The two appear to be very similar on the surface, yet have distinctly different impacts on our lives.
Self-preservation (for the sake of this posting) is mastering the art of saying no to things which don’t serve us, protecting us from biting off more than we can chew in an effort to avoid burn out.
Self-sabotage (again for the sake of this posting) is mastering the art of excuses, in order to avoid risks and prevent any forward motion whatsoever.
It is easier to not try at all than it is to try and fail.
Many of us, if not most of us, I’d go so far as to say up to 90% of us, disguise self-sabotage as self-preservation, insisting time after time that we haven’t committed, or taken action, because the time isn’t right, or because we’ve already got too much on, or because we can’t afford it, or because it doesn’t ‘feel right’.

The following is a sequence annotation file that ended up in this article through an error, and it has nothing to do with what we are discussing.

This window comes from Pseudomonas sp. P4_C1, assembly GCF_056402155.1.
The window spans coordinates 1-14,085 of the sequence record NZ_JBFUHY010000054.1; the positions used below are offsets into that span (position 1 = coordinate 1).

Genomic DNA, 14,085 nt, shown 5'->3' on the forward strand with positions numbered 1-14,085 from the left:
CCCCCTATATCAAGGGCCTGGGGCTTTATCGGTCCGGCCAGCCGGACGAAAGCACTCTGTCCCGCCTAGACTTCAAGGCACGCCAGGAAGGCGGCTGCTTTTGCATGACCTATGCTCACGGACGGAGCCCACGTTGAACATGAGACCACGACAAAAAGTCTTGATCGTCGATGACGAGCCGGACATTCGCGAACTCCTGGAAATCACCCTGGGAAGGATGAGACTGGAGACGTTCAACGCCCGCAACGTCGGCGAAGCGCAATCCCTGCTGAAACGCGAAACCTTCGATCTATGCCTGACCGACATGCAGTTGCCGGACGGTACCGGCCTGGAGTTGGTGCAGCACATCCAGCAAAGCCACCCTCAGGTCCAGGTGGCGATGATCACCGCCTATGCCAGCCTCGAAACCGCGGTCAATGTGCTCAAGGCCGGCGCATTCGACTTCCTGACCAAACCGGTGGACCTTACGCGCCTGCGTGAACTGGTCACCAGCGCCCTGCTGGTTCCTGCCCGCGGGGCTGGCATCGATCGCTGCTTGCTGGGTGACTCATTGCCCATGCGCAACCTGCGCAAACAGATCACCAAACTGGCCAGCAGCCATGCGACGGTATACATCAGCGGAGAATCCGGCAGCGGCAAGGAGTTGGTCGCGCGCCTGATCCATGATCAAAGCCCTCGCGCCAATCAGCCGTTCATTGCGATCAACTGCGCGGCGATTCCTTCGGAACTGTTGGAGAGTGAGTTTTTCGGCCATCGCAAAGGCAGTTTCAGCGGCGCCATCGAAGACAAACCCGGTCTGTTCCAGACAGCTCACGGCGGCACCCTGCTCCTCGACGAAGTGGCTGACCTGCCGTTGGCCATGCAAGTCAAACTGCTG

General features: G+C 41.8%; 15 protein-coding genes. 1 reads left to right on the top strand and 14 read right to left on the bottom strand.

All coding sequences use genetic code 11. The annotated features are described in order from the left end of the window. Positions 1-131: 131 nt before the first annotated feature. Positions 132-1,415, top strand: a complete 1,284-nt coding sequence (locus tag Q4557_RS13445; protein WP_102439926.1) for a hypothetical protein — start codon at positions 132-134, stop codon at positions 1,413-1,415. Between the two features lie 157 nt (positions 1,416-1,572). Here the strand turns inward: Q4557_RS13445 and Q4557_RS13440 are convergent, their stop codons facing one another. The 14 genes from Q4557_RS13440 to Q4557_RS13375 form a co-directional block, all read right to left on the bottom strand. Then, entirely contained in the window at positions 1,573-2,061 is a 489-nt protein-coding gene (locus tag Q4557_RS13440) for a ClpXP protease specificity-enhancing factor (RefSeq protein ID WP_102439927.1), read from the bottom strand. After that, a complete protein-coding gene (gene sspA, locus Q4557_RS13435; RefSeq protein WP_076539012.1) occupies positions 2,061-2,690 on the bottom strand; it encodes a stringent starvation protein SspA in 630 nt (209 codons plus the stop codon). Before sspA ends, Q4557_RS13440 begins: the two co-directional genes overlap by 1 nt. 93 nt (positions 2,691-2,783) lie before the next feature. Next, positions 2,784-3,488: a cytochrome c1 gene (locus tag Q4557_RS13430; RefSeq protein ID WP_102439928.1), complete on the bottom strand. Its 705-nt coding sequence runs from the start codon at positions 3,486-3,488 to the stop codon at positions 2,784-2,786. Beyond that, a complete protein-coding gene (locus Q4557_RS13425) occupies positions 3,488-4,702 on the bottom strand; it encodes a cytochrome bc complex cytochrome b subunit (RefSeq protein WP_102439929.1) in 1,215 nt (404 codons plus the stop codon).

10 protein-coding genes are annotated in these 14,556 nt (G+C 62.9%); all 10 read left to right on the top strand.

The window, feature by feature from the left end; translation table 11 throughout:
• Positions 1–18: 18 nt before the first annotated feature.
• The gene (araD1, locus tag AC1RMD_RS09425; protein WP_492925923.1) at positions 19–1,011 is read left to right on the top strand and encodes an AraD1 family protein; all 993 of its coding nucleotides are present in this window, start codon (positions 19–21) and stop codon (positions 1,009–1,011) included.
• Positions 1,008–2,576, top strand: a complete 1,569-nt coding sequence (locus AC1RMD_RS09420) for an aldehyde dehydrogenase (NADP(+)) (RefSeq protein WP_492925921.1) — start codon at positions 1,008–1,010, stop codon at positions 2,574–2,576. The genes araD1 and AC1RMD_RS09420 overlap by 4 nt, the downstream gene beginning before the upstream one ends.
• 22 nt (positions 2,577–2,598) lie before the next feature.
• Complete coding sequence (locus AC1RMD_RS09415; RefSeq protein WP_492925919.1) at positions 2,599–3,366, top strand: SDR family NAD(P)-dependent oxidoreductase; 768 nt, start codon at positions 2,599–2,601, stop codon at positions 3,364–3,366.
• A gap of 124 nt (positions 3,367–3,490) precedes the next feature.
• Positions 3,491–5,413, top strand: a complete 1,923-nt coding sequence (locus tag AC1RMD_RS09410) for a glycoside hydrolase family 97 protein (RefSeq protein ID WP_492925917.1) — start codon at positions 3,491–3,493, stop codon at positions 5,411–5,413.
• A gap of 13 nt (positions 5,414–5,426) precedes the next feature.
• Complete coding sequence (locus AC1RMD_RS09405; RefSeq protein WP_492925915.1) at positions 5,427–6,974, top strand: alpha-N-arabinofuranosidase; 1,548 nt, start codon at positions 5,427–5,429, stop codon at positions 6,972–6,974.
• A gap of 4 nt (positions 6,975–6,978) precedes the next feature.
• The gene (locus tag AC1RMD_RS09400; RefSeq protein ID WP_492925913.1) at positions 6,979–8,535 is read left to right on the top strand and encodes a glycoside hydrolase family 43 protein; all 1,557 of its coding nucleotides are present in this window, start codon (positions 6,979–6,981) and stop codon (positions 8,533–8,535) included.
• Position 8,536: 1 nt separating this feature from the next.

To hide behind a veil of excuses is preferable for most until life runs out, and you wake up one morning feeling distinctly unsuccessful and bitterly disappointed. You conformed to the 90% because it appeared easier. It looked to be the safe option. But what is safe about self-sabotage? I’m calling it sabotage for a reason… it’s damaging!!
Self-preservation ironically is the what the other 10% fail to practice often enough. The 10% who dare to take risks, who jump in feet first, who fall down seven times, and stand up eight… those who usually make an impact on the world, and aren’t scared to look foolish or make mistakes along the way. Those who don’t fear bankruptcy, those who don’t fear losing it all, those who don’t fear life, or fear being different, are the ones who perhaps ought to stop saying yes to everything.
Although Branson did have a point when he shared his ethos of “say yes and figure it out later”.
Whichever camp you land in, I think it’s important to recognise your behaviour and be honest about what you’re doing with your life and why.
Do you practice self-sabotage or self-preservation?